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SOAPtest

A valuable Web service testing resource

Testing Web services creates an entirely new set of problems for development and testing teams. JUnits can be created to test parts of the Web service, but do not provide the overall functionality needed to ensure adequate validation, and make updating data values difficult. There are also many Web service components to be tested that do not find their way into other, more generic testing tools. Web service testing can become a nightmare very quickly, which is particularly dangerous because this is one area that can involve external partners fairly early in the development process.

SOAPtest provides an entire suite of Web service-focused testing tools that enable the development team and/or testing teams to use one consistent tool for proving out Web services from Web Service Definition Language (WSDL) validation to performance testing without having to build and update testing clients themselves.

One key feature of SOAPtest is the wide array of data sources the tool supports. Creating test data can be time consuming and error prone, but the SOAPtest tool definitely helped lessen the overall effort. SOAPtest supports test data from any ODBC/JDBC connectable database, a .csv file, an internal table, an Excel spreadsheet, or an aggregate of any of those listed. Adding the data source is straightforward - you pick the type and location. I used an Excel spreadsheet provided in the tutorial.

I began by running a series of WSDL validations. WSDL controls access to the Web service by describing the service and indicating location. The screen interface is fairly intuitive; I was quickly able to validate a series of WSDL files.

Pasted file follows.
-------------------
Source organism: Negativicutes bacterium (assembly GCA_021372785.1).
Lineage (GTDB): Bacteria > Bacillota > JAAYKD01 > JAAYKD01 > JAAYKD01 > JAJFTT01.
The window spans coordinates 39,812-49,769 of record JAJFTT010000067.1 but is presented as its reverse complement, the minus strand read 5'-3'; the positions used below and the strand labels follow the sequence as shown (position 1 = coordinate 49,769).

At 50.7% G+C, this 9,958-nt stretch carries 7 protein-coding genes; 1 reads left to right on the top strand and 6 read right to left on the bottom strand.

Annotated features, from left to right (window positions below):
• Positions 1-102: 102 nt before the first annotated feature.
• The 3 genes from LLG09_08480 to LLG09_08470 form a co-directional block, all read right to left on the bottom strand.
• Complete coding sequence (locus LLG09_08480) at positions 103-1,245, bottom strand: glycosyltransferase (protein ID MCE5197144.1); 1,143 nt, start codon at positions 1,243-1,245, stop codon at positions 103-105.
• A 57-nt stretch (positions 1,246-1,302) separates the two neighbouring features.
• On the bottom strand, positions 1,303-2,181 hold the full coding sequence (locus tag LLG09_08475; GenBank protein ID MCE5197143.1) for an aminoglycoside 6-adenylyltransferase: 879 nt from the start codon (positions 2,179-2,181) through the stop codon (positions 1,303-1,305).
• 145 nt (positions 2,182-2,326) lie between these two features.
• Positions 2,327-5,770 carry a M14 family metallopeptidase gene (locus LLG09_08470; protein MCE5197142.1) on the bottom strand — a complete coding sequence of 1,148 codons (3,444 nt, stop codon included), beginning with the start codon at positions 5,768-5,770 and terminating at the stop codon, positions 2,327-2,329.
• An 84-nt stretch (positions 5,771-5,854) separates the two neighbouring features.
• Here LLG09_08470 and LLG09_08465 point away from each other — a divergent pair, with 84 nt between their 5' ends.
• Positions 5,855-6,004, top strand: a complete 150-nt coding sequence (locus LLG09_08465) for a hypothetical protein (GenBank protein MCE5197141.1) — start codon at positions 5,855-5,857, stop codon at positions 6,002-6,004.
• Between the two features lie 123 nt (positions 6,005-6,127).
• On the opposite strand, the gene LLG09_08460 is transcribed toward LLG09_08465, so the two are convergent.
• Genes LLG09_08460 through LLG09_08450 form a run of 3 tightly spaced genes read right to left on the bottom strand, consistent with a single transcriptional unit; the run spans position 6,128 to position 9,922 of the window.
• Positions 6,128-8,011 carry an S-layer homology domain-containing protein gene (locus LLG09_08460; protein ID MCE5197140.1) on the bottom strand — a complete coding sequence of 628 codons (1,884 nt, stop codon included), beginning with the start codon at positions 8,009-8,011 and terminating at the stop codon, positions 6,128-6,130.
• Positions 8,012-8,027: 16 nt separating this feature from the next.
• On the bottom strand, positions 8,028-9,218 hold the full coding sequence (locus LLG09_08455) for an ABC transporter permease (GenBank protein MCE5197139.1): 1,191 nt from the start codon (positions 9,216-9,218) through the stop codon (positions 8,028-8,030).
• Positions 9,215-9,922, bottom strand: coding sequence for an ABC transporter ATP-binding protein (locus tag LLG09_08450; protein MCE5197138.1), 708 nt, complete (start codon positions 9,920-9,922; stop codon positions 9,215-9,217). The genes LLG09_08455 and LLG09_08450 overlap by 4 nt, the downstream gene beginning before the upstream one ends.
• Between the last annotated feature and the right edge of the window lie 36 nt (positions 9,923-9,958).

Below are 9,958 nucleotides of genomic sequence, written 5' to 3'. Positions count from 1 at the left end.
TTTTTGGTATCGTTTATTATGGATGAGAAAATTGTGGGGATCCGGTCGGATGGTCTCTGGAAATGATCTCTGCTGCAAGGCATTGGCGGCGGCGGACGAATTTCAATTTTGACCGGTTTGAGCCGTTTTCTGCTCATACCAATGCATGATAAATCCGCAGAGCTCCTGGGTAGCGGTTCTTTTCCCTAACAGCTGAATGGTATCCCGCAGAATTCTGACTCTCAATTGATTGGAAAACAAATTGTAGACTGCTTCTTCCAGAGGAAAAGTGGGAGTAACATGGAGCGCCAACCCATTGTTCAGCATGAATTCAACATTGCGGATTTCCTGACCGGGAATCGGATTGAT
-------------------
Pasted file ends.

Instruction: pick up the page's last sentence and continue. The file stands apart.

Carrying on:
You can also check that any URL links in the WSDL are still valid. Most interesting is the ability to perform a Web Services-Interoperability Organization validation. An impressive report is generated that can be analyzed by the development and test teams and distributed to your partners as appropriate.

WSDL comparison and regression testing is also supported, allowing the development teams to easily catch and confirm WSDL changes prior to additional testing efforts.

Once the WSDL has been confirmed and validated, the next key step is to ensure that the Web service operations are functional at the unit test level. This is performed by creating a series of unit tests, logically grouped in a series of test suites. SOAPtest supports positive testing (testing expected scenarios), negative testing (error conditions), and regression testing (performing change validation). The test data can be fully or partially from the variety of data sources, or can be generated on-the-fly by the tool. The data-generation aspect is fairly feature-rich and offers the ability to generate the data according to a series of rules defined by the user. One negative was that I attempted to save just the individual test itself and was unable to figure out how to do so.

Once the developer has completed the unit testing, SOAPtest offers the ability to create actual scenario tests. Scenario tests represent business scenarios recreated during the testing process. The scenario tests can be created from scratch or combine a series of already created unit tests merged with additional tests defined by the testing team.